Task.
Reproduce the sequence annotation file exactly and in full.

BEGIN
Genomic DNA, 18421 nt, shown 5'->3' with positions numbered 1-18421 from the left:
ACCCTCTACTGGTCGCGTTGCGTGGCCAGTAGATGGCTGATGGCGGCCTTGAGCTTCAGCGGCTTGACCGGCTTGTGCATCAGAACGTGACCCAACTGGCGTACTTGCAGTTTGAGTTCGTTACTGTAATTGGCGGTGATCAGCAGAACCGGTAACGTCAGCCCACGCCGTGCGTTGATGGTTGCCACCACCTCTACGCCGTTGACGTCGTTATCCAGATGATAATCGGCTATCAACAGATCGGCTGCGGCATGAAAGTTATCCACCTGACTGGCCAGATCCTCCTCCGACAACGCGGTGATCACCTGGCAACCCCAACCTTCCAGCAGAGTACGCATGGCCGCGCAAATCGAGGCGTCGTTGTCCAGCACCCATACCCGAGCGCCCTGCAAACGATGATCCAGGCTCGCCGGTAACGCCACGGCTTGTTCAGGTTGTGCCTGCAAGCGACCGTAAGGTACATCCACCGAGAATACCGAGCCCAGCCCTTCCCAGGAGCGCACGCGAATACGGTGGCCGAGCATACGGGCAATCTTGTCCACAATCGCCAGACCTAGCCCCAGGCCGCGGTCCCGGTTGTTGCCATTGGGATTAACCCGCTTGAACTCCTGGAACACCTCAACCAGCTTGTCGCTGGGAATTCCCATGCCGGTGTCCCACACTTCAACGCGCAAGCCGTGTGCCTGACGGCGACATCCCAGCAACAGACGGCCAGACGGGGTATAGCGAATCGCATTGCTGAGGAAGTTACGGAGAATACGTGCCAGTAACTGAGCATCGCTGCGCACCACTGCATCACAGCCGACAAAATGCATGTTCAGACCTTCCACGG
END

Genomic DNA, 18421 nt, shown 5'->3' with positions numbered 1-18421 from the left:
ACCCTCTACTGGTCGCGTTGCGTGGCCAGTAGATGGCTGATGGCGGCCTTGAGCTTCAGCGGCTTGACCGGCTTGTGCATCAGAACGTGACCCAACTGGCGTACTTGCAGTTTGAGTTCGTTACTGTAATTGGCGGTGATCAGCAGAACCGGTAACGTCAGCCCACGCCGTGCGTTGATGGTTGCCACCACCTCTACGCCGTTGACGTCGTTATCCAGATGATAATCGGCTATCAACAGATCGGCTGCGGCATGAAAGTTATCCACCTGACTGGCCAGATCCTCCTCCGACAACGCGGTGATCACCTGGCAACCCCAACCTTCCAGCAGAGTACGCATGGCCGCGCAAATCGAGGCGTCGTTGTCCAGCACCCATACCCGAGCGCCCTGCAAACGATGATCCAGGCTCGCCGGTAACGCCACGGCTTGTTCAGGTTGTGCCTGCAAGCGACCGTAAGGTACATCCACCGAGAATACCGAGCCCAGCCCTTCCCAGGAGCGCACGCGAATACGGTGGCCGAGCATACGGGCAATCTTGTCCACAATCGCCAGACCTAGCCCCAGGCCGCGGTCCCGGTTGTTGCCATTGGGATTAACCCGCTTGAACTCCTGGAACACCTCAACCAGCTTGTCGCTGGGAATTCCCATGCCGGTGTCCCACACTTCAACGCGCAAGCCGTGTGCCTGACGGCGACATCCCAGCAACAGACGGCCAGACGGGGTATAGCGAATCGCATTGCTGAGGAAGTTACGGAGAATACGTGCCAGTAACTGAGCATCGCTGCGCACCACTGCATCACAGCCGACAAAATGCATGTTCAGACCTTCCACGG